Working against bias in AI in Baden-Württemberg’s Cyber Valley
Artificial intelligence (AI) is becoming increasingly prevalent in our everyday lives. As its importance grows, so do concerns about bias in AI. Since AI systems need to be trained with data sets, they adopt the unconscious and conscious biases of their trainers, of professional groups, and of societies. AI has been found to recognize faces of darker skinned people less accurately as those of people with lighter skin tones, to just name one well-documented example.
Efforts to make AI more equitable
There are more: A number of incidents in hiring practices, law enforcement, school admissions and in gender-stereotyping have shown that biased AI exists and that it can adversely affect people’s lives. Samira Samadi, leader of the Fairness in Machine Learning group at the Max Planck Institute for Intelligent Systems in Tübingen, wants to change this. She and others work hard to find solutions that make AI truly equitable.
Samira Samadi was born in Iran, studied math and completed her PhD in computer science and machine learning at Georgia Tech in the United States before her work brought her to Baden-Württemberg’s Cyber Valley. While her background is largely technical, she values the multidisciplinary research community in Tübingen, where she is based. Getting the perspectives of experts in a board range of disciplines has proven highly valuable to her. It was one of the reasons that attracted her to Baden-Württemberg’s Cyber Valley.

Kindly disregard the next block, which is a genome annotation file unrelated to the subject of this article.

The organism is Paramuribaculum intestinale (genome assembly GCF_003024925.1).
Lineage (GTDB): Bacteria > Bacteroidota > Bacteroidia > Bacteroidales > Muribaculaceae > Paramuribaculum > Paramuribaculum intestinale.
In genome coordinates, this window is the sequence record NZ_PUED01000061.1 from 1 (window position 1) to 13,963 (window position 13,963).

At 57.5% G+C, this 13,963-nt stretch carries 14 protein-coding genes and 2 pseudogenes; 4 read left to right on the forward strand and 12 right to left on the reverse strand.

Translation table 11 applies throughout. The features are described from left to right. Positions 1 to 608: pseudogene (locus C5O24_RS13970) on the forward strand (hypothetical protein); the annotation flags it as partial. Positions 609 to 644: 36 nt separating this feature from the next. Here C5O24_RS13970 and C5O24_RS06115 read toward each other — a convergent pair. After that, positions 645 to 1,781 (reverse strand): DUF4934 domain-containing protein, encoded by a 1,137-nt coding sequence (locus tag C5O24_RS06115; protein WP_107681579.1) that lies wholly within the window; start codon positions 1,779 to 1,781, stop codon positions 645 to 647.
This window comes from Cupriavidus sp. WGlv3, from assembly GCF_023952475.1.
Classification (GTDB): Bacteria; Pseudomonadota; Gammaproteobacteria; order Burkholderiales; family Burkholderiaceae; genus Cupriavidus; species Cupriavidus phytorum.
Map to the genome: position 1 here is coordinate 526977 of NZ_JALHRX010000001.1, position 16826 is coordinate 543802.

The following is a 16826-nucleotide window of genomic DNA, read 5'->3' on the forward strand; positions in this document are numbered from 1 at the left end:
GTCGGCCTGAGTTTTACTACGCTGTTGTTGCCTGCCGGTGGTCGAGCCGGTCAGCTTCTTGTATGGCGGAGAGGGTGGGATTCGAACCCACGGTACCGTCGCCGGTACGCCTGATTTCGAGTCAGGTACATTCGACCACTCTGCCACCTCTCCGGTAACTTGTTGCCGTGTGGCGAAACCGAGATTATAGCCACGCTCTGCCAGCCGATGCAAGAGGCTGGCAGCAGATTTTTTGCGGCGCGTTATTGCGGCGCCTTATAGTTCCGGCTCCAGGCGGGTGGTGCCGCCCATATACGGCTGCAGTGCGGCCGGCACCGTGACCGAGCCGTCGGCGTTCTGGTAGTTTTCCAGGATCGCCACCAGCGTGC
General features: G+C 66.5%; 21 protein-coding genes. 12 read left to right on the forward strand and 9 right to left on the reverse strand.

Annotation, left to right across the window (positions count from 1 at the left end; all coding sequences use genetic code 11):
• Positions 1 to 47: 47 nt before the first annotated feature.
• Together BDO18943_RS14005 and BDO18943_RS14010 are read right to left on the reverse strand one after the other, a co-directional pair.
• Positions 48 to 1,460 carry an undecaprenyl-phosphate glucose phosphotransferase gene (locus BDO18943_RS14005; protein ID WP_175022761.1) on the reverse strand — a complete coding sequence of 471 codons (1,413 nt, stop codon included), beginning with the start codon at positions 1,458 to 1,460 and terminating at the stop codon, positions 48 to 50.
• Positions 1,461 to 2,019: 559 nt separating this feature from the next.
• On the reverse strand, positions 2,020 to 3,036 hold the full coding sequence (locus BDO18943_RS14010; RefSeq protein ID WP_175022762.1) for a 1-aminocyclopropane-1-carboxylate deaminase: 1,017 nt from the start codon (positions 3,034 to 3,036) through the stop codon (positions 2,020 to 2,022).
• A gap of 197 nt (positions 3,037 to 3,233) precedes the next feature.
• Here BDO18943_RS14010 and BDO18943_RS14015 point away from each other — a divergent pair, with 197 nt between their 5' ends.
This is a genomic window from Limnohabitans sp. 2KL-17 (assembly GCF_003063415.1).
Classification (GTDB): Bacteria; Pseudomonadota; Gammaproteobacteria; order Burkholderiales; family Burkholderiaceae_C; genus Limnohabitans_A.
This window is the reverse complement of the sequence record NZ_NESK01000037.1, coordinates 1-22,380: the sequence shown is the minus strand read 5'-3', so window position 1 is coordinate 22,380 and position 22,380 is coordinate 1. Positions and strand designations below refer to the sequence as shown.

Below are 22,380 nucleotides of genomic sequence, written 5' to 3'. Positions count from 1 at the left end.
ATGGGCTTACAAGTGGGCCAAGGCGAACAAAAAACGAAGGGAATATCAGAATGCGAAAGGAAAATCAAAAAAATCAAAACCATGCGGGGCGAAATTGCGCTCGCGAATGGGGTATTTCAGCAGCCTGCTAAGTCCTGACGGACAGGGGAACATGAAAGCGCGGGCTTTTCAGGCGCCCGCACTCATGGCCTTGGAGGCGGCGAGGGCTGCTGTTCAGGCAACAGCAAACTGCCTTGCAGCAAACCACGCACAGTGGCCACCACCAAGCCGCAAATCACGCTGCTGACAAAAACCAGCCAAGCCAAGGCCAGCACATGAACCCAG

But not the only one: “Tübingen is a good place to be a young computer scientist. It’s growing fast, and the funding is there for AI,” says Samira Samadi. “It is one of the best places to be for research.”
Baden-Württemberg’s Cyber Valley
The Cyber Valley is indeed unique. It was founded in 2016 by Europe’s largest research consortium in the field of artificial intelligence. Founding partners include the state of Baden-Württemberg, research institutes and businesses (see text box). The close connection between academic research, start-ups, established businesses and state institutions are one important ingredient in the recipe for success. Another is the fact that Baden-Württemberg invests heavily into science, research, and innovation. In 2017, it contributed 5.6% of GDP to research and development, the highest of all 78 regions in the EU. The investment and dedication paid off: In 2021, Baden-Württemberg reached the top of the EC’s European innovation scoreboard.
With all these pieces in place, Samira Samadi can focus on her work for ethical and transparent AI and machine learning so that societies all over the world can benefit from better machine-assisted decision making and less bias in AI.
Cyber Valley: An intelligent alliance
Cyber Valley is Europe’s largest research consortium in the field of artificial intelligence.
Founding partners include:
- The state of Baden-Württemberg
- The Max Planck Society with the Max Planck Institute for Intelligent Systems
- The Universities of Stuttgart and Tübingen
- BMW AG
- Mercedes-Benz Group AG
- IAV GmbH
- Dr. Ing. h.c. F. Porsche AG
- Robert Bosch GmbH
- ZF Friedrichshafen AG
Fraunhofer-Gesellschaft has since joined as a partner. Cyber Valley also receives support from the Christian Bürkert Foundation, the Gips-Schüle Foundation, the Vector Foundation, and the Carl Zeiss Foundation.